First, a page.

It's a chilly night in early November, but the crowd of kids gathered outside 910 Live in Tempe is feeling plenty warm. It isn't surprising, given that they've spent most of the past hour skanking up a storm to the beats of local ska septet 2 Tone Lizard Kings.
Bathed in a blue and purple glow of stage lighting, the throng of barely legal music fans (a few of which sport porkpie hats and Madness shirts) danced around — elbows thrusting, knees in the air, and feet strutting — in a large circle as the band bounced its way through energetic songs like "Wayo" and "Bail Song."
Afterward, lead singer Adam Rankin, who's rocking a dapper suit, just like Jerry Dammers and the rest of The Specials did in the '80s, surveys the lively crowd of non-drinkers and asks a question.
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"Did someone say the ska scene in Arizona isn't so hot?" he says, referencing a widely held misconception that local bands practicing the jumpy, Jamaican-born genre are nonexistent.
"Shut the fuck up!" replies bandmate Gary Bolena.
Though he's only joking, the bassist's expletive-laced jape is justified, considering there are currently as many active ska bands in our fair state (many of whom play at 2TLK's shows) — if not more — than during the genre's last heyday, in the late '90s. Even during those days, when No Doubt and Reel Big Fish were a staple of MTV and ska blasted across the airwaves of defunct station KUKQ, Arizona's scene amounted to roughly three groups (all of which have long since bit the dust): Phoenix's Kongo Shock, Dave's Big Deluxe from Tucson, and Flagstaff's Warsaw.
Speaking of history, the Lizard Kings' choice of venue for their CD release show is somewhat significant. In another lifetime (read: from 1991-2001), 910 Live was known as Boston's, an epicenter for ska shows in the Valley. The aforementioned local acts performed at the club regularly, as did two-tone tastemakers like The Specials and such ska-punk superstars as Skankin' Pickle and Fishbone.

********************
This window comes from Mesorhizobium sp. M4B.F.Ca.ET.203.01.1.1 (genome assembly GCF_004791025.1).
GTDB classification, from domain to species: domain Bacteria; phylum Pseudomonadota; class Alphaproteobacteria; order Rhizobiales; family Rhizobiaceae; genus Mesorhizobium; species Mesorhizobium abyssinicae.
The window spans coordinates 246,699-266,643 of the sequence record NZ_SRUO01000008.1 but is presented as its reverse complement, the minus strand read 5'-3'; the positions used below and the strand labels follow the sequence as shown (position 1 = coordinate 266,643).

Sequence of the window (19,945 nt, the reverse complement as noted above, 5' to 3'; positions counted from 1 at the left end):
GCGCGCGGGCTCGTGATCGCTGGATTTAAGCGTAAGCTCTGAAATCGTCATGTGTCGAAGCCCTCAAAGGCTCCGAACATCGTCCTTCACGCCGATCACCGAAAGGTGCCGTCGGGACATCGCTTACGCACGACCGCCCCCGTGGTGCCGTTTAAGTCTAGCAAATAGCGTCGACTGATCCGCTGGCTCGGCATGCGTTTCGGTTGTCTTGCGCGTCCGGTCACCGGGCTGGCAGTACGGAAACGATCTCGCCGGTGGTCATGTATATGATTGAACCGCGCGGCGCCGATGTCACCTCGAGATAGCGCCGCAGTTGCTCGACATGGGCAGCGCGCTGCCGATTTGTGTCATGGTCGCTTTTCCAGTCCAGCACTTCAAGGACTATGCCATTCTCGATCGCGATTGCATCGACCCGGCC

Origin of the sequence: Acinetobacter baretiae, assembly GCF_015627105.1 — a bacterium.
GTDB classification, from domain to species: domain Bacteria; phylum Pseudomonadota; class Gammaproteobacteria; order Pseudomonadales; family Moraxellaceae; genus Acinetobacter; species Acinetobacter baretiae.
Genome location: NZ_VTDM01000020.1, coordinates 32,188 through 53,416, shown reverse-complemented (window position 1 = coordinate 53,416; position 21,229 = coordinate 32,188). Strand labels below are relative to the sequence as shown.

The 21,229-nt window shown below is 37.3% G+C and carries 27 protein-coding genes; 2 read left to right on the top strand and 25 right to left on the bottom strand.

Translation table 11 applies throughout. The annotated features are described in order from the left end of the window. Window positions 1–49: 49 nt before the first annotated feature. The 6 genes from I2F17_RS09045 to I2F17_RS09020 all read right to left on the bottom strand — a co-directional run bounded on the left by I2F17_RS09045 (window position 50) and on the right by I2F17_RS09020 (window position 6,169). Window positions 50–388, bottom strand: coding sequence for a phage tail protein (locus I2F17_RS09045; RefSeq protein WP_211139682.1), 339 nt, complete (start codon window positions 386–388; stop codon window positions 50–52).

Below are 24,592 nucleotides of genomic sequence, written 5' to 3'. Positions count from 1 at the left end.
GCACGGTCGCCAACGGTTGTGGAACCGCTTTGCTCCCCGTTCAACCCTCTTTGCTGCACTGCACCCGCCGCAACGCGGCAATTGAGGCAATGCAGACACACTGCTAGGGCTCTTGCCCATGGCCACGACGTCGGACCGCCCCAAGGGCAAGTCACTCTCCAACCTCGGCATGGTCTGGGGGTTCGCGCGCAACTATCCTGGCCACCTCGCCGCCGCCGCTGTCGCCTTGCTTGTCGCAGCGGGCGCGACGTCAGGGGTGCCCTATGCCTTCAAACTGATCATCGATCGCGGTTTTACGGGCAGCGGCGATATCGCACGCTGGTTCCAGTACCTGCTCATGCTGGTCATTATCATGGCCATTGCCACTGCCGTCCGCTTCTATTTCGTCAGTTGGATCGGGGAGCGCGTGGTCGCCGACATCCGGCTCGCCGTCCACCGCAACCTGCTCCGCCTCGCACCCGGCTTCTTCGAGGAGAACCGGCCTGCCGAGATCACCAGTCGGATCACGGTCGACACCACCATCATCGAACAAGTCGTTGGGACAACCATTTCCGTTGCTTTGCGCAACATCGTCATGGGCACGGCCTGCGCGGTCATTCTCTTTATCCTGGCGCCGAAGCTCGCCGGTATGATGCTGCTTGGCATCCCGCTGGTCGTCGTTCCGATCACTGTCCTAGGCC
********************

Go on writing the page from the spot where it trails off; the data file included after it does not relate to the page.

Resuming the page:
Although Rankin's stage presence is nowhere near as manic as Angelo Moore's during a 1998 gig at the old Boston's (where he literally climbed the walls of the club), the Lizard Kings' singer packs as much power into his performance as the Fishbone frontman. Still, 2TLK saxophonist Dave Siebler says that an off-the-hook atmosphere is inherent to the band and its shows.
"That what's this music is all about. We get off on it when people are getting down, the band is riffing, people are dancing, and everyone is having a good time," Siebler says. "This band is at its best in a live setting with a really raucous crowd."
Ska has instigated both dancing and revelry among the younger masses since its Caribbean origins in the late '50s, when artists like Prince Buster and Clement "Coxsone" Dodd recorded a mix of R&B, calypso, and traditional Jamaican folk. Its frenetic and colorful up-tempo stylings eventually begat reggae and were a hit in dancehalls of the 1960s, when rude boys (impoverished and unemployed street kids clad in black suits) were hired by promoters to disrupt competing shows. Both the genre and its fashion was eventually transplanted to the U.K. for the two-tone revival of the '80s and, later, to America for the third wave and ska-punk revival of two decades ago.
Bolena says ska's energy and danciness are what keep it alive, if only as a niche genre.
"Today, it's still a lot like it was then — people just want to dance and have a good time. Just like people like reggae, jazz, or Motown, there will always be people who dig it. It's been popular twice before in the past and, hopefully, it will be again in the future," he says. "It just gets you up and makes you dance. I've never really seen anyone who's gone to one of our shows and not had fun."
The atmosphere of the Lizard King's gigs is what encouraged 22-year-old guitarist Matt Ventre to join the band earlier this year.
"I was watching them as a fan long before I thought I was ever gonna be in the band," he says. "And it's been just as fun being in the band as it is being in the crowd." (Disclosure: Matt is the brother of New Times contributor Sarah Ventre.)
His joining the ensemble is the latest in a long series of lineup changes that 2TLK have endured. Over the past five years, Siebler and Bolena have seen more than a dozen musicians come and go, which they attribute to a tricky learning curve for ska. It's made for some frustrating recording sessions and is one of the reasons they feel the local scene remains relatively small.